Mobile industry calls for greater ambition on telecoms framework reforms


Jun 8, 2017

June 8, 2017

EU Requires a Regulatory Framework to Encourage Investment and Innovation

Brussels : Ahead of tomorrow’s EU Council meeting of Telecoms Ministers to discuss amendments to the draft European Electronic Communications Code, the GSMA is calling for greater ambition on telecoms framework reforms.

“The GSMA acknowledges the progress made thus far by the Presidency and the Member State delegations, but in order to re-establish Europe as a digital leader, we must aim higher with our ambitions,” said Afke Schaart, Vice President Europe, GSMA. “We urge Telecoms Ministers to take into account the following considerations, which will be essential in advancing Europe’s goals for 5G and a Gigabit Society.”

  1. Spectrum policy reform is essential to achieving the European ambition on 5G. To this end, the GSMA strongly encourages the Council to focus on creating a more predictable, certain and consistent environment for investment in Europe through the Code. One crucial element to fostering more investment is the extension of the license duration over spectrum assets. A duration of at least 25 years, with a strong presumption of renewal, is needed to provide incentives for the industry to invest at the expanded levels necessary for 5G deployment throughout Europe.

  2. The Council should also encourage greater coordination and cooperation on spectrum policy among the EU Member States. Sharing the tremendous expertise Member States have over spectrum issues amongst themselves through, for example, a peer-review process, will be a major step towards creating a more harmonized and truly connected continent.

  3. The Code should avoid overly burdensome regulation of electronic communications service providers. The Council’s changes to the proposed level of harmonization of end-user protection provisions on interpersonal communication services increases the overall regulatory burden on the telecoms sector. Such rules and obligations can increase costs and constrain providers’ ability to invest in new services or network enhancements, and potentially decrease consumer benefits as a result of inconsistent rules across Member States.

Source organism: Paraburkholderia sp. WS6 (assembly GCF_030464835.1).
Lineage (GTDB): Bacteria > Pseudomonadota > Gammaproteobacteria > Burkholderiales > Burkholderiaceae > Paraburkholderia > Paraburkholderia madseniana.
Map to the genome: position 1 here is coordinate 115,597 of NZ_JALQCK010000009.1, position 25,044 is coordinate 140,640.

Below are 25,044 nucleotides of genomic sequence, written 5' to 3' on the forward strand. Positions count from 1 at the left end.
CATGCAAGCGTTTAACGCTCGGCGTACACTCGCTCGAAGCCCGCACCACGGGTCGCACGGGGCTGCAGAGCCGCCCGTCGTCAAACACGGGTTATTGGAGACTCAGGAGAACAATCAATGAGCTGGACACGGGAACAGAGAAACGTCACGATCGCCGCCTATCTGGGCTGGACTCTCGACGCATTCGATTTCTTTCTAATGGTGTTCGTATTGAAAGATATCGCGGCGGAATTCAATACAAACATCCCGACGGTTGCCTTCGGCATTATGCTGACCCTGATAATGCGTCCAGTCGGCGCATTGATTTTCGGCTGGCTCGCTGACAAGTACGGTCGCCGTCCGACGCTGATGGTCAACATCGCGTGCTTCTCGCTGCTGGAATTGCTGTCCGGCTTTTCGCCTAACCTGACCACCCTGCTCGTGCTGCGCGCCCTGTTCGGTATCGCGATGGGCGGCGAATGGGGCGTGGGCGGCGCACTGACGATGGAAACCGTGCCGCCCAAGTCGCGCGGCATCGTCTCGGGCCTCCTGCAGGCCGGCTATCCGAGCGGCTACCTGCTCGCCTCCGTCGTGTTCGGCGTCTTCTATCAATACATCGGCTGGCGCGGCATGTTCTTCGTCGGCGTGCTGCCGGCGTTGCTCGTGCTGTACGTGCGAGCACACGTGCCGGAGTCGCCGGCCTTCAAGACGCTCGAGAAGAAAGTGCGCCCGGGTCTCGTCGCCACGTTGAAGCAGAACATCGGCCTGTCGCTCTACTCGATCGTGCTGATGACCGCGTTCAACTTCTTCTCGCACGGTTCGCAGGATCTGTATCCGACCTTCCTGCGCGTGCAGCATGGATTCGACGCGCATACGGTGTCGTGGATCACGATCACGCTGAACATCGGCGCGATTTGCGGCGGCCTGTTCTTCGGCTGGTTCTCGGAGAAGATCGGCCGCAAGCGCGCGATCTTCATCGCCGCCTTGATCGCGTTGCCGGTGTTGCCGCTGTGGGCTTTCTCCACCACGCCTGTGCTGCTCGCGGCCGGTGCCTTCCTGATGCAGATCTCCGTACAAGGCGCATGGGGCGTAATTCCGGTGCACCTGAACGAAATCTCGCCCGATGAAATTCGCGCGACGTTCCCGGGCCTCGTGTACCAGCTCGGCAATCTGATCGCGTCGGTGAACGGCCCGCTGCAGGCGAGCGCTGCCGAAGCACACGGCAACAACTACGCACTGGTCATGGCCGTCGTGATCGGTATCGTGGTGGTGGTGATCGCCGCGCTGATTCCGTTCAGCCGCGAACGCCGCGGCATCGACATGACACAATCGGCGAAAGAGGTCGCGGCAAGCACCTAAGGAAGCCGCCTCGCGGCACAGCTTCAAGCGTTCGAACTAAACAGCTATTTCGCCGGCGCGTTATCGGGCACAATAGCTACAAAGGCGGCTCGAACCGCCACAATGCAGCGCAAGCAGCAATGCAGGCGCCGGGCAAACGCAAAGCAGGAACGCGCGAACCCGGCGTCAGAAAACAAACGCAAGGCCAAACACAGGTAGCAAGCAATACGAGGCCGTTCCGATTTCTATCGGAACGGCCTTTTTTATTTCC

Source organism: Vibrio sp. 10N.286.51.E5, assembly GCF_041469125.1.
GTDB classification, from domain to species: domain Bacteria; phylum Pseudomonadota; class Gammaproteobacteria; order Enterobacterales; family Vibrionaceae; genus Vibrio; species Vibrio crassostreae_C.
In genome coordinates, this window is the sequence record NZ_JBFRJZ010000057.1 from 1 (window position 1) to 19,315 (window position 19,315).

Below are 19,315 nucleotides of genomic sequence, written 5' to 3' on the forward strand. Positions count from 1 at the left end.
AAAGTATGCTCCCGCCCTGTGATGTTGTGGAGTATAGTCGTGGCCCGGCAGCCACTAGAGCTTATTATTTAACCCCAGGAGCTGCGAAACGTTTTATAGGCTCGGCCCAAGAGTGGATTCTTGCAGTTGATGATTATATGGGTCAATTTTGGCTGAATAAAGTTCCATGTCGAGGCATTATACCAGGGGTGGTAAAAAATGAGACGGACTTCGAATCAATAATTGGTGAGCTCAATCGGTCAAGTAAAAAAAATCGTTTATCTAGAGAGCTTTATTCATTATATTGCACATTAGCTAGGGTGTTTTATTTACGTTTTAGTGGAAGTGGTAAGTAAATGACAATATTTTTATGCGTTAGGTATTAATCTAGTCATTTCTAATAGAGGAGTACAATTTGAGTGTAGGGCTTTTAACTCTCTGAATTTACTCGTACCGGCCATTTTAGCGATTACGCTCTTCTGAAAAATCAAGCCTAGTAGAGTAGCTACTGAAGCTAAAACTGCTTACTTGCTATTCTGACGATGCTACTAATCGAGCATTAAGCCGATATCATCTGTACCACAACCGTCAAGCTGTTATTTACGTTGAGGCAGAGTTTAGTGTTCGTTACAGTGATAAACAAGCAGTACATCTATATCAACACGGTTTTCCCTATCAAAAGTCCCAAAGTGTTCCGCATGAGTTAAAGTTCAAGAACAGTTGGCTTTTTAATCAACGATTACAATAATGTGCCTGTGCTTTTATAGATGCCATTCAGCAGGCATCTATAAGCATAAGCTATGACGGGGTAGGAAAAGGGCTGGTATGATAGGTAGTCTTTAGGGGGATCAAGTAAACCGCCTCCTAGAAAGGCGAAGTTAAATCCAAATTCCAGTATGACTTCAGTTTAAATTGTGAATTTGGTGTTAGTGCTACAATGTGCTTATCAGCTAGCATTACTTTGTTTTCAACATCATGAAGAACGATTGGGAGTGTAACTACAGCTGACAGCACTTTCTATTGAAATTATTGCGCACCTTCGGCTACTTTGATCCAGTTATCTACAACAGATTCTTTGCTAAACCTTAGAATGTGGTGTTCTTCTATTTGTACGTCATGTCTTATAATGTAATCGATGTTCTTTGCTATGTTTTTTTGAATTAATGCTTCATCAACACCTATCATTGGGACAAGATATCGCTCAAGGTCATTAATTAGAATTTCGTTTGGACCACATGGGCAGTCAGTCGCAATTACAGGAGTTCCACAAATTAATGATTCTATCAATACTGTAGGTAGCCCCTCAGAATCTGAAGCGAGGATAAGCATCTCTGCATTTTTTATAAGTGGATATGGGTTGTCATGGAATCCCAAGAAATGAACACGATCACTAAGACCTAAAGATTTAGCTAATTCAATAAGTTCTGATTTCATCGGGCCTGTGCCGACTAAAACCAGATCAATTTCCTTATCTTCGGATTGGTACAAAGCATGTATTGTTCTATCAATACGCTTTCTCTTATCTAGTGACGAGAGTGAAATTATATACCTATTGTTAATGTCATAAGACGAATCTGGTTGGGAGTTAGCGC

4. The GSMA acknowledges steps taken by the Council to discard sector-specific service regulations that are not relevant in today’s dynamic communications service market. However, to fully achieve a fit for purpose and future-proof regulatory framework, careful consideration should be given to Internet of Things (IoT) services provisioning. Many IoT services will be available to consumers in the future, from connected fridges to pet trackers, burglar alarms to connected cars, which may include some element of connectivity without being either an internet access service or interpersonal communications service. The GSMA recommends restricting sector-specific end-user protections to internet access services and interpersonal communications services, and to apply conveyance of signals sector-specific regulation only to requirements relating to security and privacy. This will enable continued innovation and will truly empower end users by establishing a sound platform for the ongoing digital revolution.

“As the EU’s Telecoms Ministers prepare for tomorrow’s meeting, we encourage them to carefully consider the impact of regulation, and particularly the long-term effect it will have on innovation and investment in Europe,” concluded Ms. Schaart. “We have one opportunity to get this right – the right regulation can propel Europe into the future, whilst protecting consumers and encouraging innovation in this sector – the ideal outcome for all.”

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